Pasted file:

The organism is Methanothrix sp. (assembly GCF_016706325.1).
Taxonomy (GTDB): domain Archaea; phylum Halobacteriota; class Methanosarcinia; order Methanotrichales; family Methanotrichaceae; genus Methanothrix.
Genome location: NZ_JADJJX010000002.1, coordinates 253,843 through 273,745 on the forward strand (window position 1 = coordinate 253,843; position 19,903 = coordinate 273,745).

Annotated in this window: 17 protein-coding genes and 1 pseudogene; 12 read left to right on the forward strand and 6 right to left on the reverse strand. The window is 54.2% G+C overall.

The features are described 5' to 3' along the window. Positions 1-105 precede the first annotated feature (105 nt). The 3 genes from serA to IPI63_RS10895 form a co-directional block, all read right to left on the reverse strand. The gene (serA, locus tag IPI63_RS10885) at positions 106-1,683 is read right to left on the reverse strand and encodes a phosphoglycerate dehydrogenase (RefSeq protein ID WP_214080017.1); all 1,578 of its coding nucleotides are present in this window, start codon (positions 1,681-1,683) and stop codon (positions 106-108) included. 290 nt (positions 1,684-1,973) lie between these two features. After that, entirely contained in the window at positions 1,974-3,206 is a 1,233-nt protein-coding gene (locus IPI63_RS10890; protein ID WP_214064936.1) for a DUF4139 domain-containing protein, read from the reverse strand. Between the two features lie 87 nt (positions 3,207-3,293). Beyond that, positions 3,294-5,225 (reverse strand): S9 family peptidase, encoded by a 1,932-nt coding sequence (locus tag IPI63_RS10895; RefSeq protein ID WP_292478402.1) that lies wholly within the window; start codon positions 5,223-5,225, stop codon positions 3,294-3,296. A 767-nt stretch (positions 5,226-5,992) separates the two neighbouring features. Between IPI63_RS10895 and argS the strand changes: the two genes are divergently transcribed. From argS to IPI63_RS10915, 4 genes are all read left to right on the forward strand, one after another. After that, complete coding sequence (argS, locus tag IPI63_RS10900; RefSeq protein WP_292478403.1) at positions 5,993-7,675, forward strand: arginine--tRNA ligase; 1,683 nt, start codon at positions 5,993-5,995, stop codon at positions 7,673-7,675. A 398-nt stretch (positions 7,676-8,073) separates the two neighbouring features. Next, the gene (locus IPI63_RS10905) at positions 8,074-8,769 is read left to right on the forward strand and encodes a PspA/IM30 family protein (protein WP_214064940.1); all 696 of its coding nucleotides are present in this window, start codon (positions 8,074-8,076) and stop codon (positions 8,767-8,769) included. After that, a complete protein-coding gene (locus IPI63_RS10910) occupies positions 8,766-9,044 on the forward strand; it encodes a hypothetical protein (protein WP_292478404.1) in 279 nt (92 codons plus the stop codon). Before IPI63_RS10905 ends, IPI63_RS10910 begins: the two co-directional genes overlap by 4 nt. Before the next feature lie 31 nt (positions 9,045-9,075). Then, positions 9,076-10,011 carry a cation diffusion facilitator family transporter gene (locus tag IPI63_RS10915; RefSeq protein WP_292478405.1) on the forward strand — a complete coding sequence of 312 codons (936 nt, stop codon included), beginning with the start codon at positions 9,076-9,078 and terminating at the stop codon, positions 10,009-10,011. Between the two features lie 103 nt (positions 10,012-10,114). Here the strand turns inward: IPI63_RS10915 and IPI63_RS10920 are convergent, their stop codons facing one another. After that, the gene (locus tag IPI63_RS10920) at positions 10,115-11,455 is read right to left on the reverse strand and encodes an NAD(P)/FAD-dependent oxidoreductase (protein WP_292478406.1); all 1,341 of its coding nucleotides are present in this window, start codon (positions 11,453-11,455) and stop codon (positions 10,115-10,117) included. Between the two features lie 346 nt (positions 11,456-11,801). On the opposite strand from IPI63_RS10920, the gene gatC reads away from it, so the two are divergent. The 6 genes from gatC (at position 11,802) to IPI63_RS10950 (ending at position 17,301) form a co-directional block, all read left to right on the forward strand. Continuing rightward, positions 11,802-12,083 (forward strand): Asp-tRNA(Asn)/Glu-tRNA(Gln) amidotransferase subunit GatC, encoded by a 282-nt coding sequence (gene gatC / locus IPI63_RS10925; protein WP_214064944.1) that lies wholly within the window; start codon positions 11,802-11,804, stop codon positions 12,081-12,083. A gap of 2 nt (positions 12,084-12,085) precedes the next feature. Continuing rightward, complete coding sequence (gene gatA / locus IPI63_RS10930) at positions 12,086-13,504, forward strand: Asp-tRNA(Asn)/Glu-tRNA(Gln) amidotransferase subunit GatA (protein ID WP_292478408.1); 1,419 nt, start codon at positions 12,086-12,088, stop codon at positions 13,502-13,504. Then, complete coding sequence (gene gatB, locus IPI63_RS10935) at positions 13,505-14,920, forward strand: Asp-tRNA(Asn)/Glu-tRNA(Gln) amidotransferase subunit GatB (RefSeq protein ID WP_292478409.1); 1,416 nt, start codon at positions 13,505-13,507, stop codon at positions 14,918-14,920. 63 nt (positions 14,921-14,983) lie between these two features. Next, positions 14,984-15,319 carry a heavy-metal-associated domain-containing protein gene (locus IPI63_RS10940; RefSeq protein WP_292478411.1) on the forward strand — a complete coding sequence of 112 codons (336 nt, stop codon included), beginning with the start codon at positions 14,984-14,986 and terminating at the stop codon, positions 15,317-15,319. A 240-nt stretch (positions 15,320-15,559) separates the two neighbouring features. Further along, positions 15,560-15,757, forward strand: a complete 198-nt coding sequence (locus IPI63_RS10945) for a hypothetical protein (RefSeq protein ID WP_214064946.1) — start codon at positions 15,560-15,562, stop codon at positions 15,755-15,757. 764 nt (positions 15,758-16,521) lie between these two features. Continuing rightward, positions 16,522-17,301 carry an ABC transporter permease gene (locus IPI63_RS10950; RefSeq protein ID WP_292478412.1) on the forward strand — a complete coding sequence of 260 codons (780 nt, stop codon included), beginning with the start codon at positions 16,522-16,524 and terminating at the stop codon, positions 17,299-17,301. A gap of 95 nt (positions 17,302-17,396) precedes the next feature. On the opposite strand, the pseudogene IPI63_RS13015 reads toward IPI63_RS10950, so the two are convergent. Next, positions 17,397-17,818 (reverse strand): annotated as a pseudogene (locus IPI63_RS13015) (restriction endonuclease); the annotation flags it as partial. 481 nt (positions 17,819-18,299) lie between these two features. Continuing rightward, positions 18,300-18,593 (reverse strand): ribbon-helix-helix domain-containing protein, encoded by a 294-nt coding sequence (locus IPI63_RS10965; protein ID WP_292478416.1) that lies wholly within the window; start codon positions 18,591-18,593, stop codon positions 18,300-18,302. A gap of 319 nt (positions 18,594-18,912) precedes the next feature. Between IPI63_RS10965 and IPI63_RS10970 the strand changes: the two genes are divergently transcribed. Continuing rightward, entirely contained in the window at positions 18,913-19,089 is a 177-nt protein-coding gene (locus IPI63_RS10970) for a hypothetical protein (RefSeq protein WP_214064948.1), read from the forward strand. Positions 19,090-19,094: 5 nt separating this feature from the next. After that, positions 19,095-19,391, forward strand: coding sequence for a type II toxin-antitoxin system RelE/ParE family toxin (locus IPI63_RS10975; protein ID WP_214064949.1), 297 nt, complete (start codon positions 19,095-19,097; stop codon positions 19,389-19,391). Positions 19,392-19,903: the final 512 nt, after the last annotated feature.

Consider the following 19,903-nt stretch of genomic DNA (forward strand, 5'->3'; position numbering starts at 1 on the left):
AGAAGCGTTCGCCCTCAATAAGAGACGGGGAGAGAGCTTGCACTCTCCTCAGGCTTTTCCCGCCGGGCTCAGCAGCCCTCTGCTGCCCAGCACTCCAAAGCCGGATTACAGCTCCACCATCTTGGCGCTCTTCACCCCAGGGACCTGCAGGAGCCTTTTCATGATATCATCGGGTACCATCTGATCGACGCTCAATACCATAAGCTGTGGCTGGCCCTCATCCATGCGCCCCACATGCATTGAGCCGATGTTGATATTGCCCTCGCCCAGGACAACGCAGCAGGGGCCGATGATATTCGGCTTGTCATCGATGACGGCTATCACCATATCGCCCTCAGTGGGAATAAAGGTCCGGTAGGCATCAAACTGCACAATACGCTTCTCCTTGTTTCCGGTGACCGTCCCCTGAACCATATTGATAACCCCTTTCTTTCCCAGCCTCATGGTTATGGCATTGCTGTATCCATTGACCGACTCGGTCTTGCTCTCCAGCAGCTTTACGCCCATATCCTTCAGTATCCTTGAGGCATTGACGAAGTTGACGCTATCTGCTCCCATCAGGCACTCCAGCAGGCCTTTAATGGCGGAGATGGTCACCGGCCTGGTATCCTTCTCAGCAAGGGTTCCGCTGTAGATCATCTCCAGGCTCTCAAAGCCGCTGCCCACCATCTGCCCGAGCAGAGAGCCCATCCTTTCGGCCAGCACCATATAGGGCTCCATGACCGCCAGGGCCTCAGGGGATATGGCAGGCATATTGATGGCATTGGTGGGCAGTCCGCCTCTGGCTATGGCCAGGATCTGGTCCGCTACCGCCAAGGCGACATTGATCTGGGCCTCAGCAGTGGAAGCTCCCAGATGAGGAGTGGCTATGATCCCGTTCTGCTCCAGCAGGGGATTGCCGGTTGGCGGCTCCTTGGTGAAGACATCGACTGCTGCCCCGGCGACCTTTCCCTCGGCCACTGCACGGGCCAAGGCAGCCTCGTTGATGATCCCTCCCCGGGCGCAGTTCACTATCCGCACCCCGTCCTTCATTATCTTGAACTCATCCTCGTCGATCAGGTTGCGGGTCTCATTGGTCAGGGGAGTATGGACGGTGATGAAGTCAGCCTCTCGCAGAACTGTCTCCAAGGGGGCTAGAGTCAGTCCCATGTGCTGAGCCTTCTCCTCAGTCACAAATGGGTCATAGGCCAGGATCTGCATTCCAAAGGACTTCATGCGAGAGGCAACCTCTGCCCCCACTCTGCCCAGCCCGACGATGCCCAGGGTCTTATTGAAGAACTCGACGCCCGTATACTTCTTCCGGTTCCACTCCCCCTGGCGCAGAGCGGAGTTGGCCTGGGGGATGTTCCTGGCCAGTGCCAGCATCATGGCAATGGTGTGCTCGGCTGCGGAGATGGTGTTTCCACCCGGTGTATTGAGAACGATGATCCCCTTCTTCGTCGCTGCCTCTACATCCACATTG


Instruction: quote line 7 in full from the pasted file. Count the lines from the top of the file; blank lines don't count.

AGAAGCGTTCGCCCTCAATAAGAGACGGGGAGAGAGCTTGCACTCTCCTCAGGCTTTTCCCGCCGGGCTCAGCAGCCCTCTGCTGCCCAGCACTCCAAAGCCGGATTACAGCTCCACCATCTTGGCGCTCTTCACCCCAGGGACCTGCAGGAGCCTTTTCATGATATCATCGGGTACCATCTGATCGACGCTCAATACCATAAGCTGTGGCTGGCCCTCATCCATGCGCCCCACATGCATTGAGCCGATGTTGATATTGCCCTCGCCCAGGACAACGCAGCAGGGGCCGATGATATTCGGCTTGTCATCGATGACGGCTATCACCATATCGCCCTCAGTGGGAATAAAGGTCCGGTAGGCATCAAACTGCACAATACGCTTCTCCTTGTTTCCGGTGACCGTCCCCTGAACCATATTGATAACCCCTTTCTTTCCCAGCCTCATGGTTATGGCATTGCTGTATCCATTGACCGACTCGGTCTTGCTCTCCAGCAGCTTTACGCCCATATCCTTCAGTATCCTTGAGGCATTGACGAAGTTGACGCTATCTGCTCCCATCAGGCACTCCAGCAGGCCTTTAATGGCGGAGATGGTCACCGGCCTGGTATCCTTCTCAGCAAGGGTTCCGCTGTAGATCATCTCCAGGCTCTCAAAGCCGCTGCCCACCATCTGCCCGAGCAGAGAGCCCATCCTTTCGGCCAGCACCATATAGGGCTCCATGACCGCCAGGGCCTCAGGGGATATGGCAGGCATATTGATGGCATTGGTGGGCAGTCCGCCTCTGGCTATGGCCAGGATCTGGTCCGCTACCGCCAAGGCGACATTGATCTGGGCCTCAGCAGTGGAAGCTCCCAGATGAGGAGTGGCTATGATCCCGTTCTGCTCCAGCAGGGGATTGCCGGTTGGCGGCTCCTTGGTGAAGACATCGACTGCTGCCCCGGCGACCTTTCCCTCGGCCACTGCACGGGCCAAGGCAGCCTCGTTGATGATCCCTCCCCGGGCGCAGTTCACTATCCGCACCCCGTCCTTCATTATCTTGAACTCATCCTCGTCGATCAGGTTGCGGGTCTCATTGGTCAGGGGAGTATGGACGGTGATGAAGTCAGCCTCTCGCAGAACTGTCTCCAAGGGGGCTAGAGTCAGTCCCATGTGCTGAGCCTTCTCCTCAGTCACAAATGGGTCATAGGCCAGGATCTGCATTCCAAAGGACTTCATGCGAGAGGCAACCTCTGCCCCCACTCTGCCCAGCCCGACGATGCCCAGGGTCTTATTGAAGAACTCGACGCCCGTATACTTCTTCCGGTTCCACTCCCCCTGGCGCAGAGCGGAGTTGGCCTGGGGGATGTTCCTGGCCAGTGCCAGCATCATGGCAATGGTGTGCTCGGCTGCGGAGATGGTGTTTCCACCCGGTGTATTGAGAACGATGATCCCCTTCTTCGTCGCTGCCTCTACATCCACATTG